In a debut book about growing up black in California in the 1970s, a teenager attempts to avoid violence despite racism and gang warfare.
Roger, the oldest of four children, lives in South Central Los Angeles. This autobiographical novel opens with the then-14-year-old chafing against his “Little Worshipers” classification at Pilgrim Missionary Baptist Church. Moms and Pops force him and his siblings to attend church every Sunday—even though he has encountered bullies there, as well as at school—but he eventually chooses to become a member and be baptized. At a time when Crips and Bloods are in the ascendant, church is presented as a positive influence that counterbalances violence. Roger recognizes that he is fortunate to grow up in a two-parent family. Still, life isn’t easy for a young black man. The volume dramatizes Roger’s struggles with racism through a presentation of his experiences at the several schools he attends as a teenager. First he and a friend try to prove they can survive at an all-white junior high 27 miles away, but “everybody looked at Ron and me like we were from Pluto,” even scattering watermelon seeds around their lockers. After being attacked by a mob of white teenagers wielding pipes, Roger finally transfers to a school within walking distance that’s friendlier to African-Americans. Here, though, Crips steal kids’ lunch money, and Roger falls in with a rough crowd and gets caught shoplifting. At his final school, blacks and Mexicans go head-to-head, and an unfortunate incident sees him arrested at age 17. Anderson’s dialogue is strong throughout this lively novel, as is the sense of internal conflict between Christianity and carnal desire: “I was willing to throw part of my faith out the church window for the sake of getting” sex, he recalls. In a series of black-and-white photos—labeled, textbooklike, “Figure 1” and so on—Anderson revisits his childhood haunts, another strategy, though perhaps a superfluous one, for bringing Roger’s story to life. The cliffhanger ending suggests that the author may be contemplating a sequel.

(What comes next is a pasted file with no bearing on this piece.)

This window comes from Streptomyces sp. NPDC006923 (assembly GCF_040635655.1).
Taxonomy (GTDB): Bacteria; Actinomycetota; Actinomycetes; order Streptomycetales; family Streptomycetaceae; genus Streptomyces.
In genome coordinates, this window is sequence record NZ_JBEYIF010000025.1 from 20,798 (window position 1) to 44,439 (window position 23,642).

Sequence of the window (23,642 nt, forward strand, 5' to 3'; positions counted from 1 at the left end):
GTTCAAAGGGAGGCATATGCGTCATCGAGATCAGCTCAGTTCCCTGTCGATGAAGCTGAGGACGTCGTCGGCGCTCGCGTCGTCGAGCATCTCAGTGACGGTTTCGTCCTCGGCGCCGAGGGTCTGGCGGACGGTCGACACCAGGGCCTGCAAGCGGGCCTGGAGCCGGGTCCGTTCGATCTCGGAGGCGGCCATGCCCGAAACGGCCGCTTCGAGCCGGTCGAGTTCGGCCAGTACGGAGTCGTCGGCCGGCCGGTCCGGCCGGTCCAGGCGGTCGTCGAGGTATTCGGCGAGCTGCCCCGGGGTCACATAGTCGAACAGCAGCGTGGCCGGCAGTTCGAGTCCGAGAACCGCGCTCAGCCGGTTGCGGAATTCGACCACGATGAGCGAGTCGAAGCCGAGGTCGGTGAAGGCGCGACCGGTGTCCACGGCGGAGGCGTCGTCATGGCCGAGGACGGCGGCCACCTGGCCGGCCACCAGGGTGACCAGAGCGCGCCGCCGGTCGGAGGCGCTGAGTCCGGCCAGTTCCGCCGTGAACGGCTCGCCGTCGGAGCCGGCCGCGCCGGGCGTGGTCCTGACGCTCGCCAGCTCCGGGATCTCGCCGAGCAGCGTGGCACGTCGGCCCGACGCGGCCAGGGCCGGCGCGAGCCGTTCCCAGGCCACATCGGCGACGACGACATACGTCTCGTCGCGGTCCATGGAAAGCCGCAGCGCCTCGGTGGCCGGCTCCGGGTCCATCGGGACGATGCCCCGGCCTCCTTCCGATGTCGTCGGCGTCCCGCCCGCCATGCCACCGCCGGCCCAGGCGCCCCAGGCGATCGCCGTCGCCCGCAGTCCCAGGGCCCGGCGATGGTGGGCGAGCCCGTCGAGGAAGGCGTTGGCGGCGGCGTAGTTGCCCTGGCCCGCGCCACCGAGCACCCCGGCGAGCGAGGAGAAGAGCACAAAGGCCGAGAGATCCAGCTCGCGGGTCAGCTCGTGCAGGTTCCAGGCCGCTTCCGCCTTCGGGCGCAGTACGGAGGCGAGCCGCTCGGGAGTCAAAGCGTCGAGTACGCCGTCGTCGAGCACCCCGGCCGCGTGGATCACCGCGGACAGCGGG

Sometimes harrowing, this striking account of an African-American’s life in Los Angeles delivers powerful moments.